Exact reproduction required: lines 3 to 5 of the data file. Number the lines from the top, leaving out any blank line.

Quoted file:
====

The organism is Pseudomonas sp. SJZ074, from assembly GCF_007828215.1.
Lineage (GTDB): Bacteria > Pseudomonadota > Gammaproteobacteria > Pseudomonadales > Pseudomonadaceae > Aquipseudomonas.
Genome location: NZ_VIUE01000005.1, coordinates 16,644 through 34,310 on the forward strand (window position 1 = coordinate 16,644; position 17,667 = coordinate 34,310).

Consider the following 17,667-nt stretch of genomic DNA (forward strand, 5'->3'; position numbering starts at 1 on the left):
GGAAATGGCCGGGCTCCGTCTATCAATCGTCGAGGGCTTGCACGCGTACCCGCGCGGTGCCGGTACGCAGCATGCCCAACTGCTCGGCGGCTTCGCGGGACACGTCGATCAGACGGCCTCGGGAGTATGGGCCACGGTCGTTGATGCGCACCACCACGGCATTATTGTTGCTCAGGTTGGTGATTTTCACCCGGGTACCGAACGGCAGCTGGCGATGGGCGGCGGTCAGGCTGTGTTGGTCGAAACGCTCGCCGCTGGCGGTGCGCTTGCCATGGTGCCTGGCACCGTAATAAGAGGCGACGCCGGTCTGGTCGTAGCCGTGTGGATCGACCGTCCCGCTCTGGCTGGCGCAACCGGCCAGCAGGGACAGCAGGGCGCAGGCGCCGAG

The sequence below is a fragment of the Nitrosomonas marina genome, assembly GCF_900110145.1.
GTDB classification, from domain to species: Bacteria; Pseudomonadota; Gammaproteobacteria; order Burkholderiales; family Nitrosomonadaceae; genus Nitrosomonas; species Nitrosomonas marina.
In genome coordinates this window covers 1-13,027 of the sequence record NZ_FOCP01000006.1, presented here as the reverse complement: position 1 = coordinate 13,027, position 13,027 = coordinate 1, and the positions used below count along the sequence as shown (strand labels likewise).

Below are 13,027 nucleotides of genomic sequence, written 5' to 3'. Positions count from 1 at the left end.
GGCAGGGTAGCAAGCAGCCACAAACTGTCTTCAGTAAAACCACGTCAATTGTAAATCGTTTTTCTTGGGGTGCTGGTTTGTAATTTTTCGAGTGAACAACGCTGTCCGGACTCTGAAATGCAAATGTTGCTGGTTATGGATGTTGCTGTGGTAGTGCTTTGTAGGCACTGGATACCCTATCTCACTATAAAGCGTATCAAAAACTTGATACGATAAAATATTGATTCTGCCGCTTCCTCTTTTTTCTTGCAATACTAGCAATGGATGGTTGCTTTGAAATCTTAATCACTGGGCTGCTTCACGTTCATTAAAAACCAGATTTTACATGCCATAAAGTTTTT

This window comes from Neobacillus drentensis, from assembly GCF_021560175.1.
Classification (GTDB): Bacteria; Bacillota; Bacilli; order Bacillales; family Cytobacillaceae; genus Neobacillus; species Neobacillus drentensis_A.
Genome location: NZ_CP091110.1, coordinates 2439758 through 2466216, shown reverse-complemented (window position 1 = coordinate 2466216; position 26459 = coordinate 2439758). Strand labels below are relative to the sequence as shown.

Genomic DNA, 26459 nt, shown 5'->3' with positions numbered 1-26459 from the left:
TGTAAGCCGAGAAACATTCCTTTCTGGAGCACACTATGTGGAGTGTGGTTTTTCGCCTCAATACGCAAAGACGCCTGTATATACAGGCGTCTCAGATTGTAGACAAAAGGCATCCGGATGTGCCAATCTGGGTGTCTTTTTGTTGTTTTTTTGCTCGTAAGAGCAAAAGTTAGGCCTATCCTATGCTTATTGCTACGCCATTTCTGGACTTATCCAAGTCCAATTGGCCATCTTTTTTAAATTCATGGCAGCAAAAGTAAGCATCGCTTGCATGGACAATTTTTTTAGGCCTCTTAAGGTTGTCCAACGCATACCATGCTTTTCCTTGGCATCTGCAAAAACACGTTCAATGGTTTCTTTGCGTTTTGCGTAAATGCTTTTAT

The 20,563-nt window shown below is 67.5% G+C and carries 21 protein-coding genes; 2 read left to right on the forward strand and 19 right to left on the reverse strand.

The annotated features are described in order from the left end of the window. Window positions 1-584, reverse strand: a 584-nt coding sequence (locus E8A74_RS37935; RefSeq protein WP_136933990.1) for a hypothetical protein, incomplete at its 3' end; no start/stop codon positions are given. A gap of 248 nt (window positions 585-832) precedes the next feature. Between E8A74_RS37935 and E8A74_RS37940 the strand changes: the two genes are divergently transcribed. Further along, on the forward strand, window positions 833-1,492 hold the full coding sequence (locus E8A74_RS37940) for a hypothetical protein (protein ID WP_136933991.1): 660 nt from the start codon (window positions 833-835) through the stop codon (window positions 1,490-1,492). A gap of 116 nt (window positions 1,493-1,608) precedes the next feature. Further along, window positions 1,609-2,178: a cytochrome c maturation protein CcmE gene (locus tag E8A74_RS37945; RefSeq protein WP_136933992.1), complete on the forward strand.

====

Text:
Genome location: NZ_VIUE01000005.1, coordinates 16,644 through 34,310 on the forward strand (window position 1 = coordinate 16,644; position 17,667 = coordinate 34,310).

Consider the following 17,667-nt stretch of genomic DNA (forward strand, 5'->3'; position numbering starts at 1 on the left):
GGAAATGGCCGGGCTCCGTCTATCAATCGTCGAGGGCTTGCACGCGTACCCGCGCGGTGCCGGTACGCAGCATGCCCAACTGCTCGGCGGCTTCGCGGGACACGTCGATCAGACGGCCTCGGGAGTATGGGCCACGGTCGTTGATGCGCACCACCACGGCATTATTGTTGCTCAGGTTGGTGATTTTCACCCGGGTACCGAACGGCAGCTGGCGATGGGCGGCGGTCAGGCTGTGTTGGTCGAAACGCTCGCCGCTGGCGGTGCGCTTGCCATGGTGCCTGGCACCGTAATAAGAGGCGACGCCGGTCTGGTCGTAGCCGTGTGGATCGACCGTCCCGCTCTGGCTGGCGCAACCGGCCAGCAGGGACAGCAGGGCGCAGGCGCCGAG